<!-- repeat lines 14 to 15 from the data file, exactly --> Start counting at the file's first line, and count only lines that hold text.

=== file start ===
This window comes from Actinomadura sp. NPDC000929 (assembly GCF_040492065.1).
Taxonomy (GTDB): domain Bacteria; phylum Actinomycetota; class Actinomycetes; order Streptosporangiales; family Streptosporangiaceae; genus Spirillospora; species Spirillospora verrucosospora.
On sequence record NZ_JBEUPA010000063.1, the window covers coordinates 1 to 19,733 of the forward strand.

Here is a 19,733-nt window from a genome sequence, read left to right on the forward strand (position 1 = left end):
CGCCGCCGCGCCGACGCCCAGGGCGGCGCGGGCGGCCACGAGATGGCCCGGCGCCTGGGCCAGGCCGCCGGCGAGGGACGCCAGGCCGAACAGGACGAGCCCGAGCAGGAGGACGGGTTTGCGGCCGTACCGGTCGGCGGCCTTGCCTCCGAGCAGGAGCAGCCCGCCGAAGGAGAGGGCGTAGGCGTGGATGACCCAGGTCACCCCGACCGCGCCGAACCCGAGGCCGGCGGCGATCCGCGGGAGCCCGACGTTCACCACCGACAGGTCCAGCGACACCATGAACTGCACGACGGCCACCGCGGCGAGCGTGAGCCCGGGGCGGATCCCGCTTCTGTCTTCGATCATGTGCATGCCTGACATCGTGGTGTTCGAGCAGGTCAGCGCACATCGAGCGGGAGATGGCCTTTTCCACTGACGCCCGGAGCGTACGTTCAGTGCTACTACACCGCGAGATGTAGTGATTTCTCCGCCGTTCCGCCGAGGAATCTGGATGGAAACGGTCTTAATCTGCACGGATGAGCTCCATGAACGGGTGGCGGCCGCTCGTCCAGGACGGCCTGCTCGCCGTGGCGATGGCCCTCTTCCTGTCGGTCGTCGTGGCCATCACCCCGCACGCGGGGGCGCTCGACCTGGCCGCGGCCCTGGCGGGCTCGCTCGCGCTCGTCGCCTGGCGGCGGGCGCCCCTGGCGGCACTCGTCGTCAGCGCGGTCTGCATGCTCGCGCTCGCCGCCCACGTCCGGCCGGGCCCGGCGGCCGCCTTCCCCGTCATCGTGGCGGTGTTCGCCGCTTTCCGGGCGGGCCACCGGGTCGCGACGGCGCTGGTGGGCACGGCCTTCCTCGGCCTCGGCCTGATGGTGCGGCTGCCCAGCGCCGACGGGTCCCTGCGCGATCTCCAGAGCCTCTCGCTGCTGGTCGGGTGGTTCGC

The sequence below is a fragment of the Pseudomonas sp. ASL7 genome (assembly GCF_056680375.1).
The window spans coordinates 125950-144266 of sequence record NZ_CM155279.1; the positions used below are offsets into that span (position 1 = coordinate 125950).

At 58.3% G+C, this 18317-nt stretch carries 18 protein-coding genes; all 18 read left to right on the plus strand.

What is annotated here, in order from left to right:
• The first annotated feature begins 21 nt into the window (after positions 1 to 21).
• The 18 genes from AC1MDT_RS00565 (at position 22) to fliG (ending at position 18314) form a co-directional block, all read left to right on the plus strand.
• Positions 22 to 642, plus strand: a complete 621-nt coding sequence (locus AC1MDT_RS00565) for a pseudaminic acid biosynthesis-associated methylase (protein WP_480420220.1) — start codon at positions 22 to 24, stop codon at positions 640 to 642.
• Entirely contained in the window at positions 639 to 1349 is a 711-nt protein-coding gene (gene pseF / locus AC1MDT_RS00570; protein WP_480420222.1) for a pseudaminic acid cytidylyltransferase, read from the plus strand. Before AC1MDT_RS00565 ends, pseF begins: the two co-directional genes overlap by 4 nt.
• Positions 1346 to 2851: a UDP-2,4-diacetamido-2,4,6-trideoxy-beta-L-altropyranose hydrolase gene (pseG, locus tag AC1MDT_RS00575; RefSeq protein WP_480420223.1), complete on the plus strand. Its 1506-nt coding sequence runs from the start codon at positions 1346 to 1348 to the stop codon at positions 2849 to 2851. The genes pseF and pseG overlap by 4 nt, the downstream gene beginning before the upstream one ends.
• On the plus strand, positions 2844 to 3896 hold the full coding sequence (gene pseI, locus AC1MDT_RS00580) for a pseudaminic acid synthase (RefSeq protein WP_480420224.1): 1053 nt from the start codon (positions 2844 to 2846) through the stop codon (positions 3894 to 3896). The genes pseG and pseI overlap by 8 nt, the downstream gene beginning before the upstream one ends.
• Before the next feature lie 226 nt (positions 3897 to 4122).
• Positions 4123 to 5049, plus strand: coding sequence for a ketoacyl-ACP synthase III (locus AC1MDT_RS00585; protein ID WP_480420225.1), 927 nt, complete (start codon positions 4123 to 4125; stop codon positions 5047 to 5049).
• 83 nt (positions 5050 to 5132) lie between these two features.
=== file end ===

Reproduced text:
• Positions 1346 to 2851: a UDP-2,4-diacetamido-2,4,6-trideoxy-beta-L-altropyranose hydrolase gene (pseG, locus tag AC1MDT_RS00575; RefSeq protein WP_480420223.1), complete on the plus strand. Its 1506-nt coding sequence runs from the start codon at positions 1346 to 1348 to the stop codon at positions 2849 to 2851. The genes pseF and pseG overlap by 4 nt, the downstream gene beginning before the upstream one ends.
• On the plus strand, positions 2844 to 3896 hold the full coding sequence (gene pseI, locus AC1MDT_RS00580) for a pseudaminic acid synthase (RefSeq protein WP_480420224.1): 1053 nt from the start codon (positions 2844 to 2846) through the stop codon (positions 3894 to 3896). The genes pseG and pseI overlap by 8 nt, the downstream gene beginning before the upstream one ends.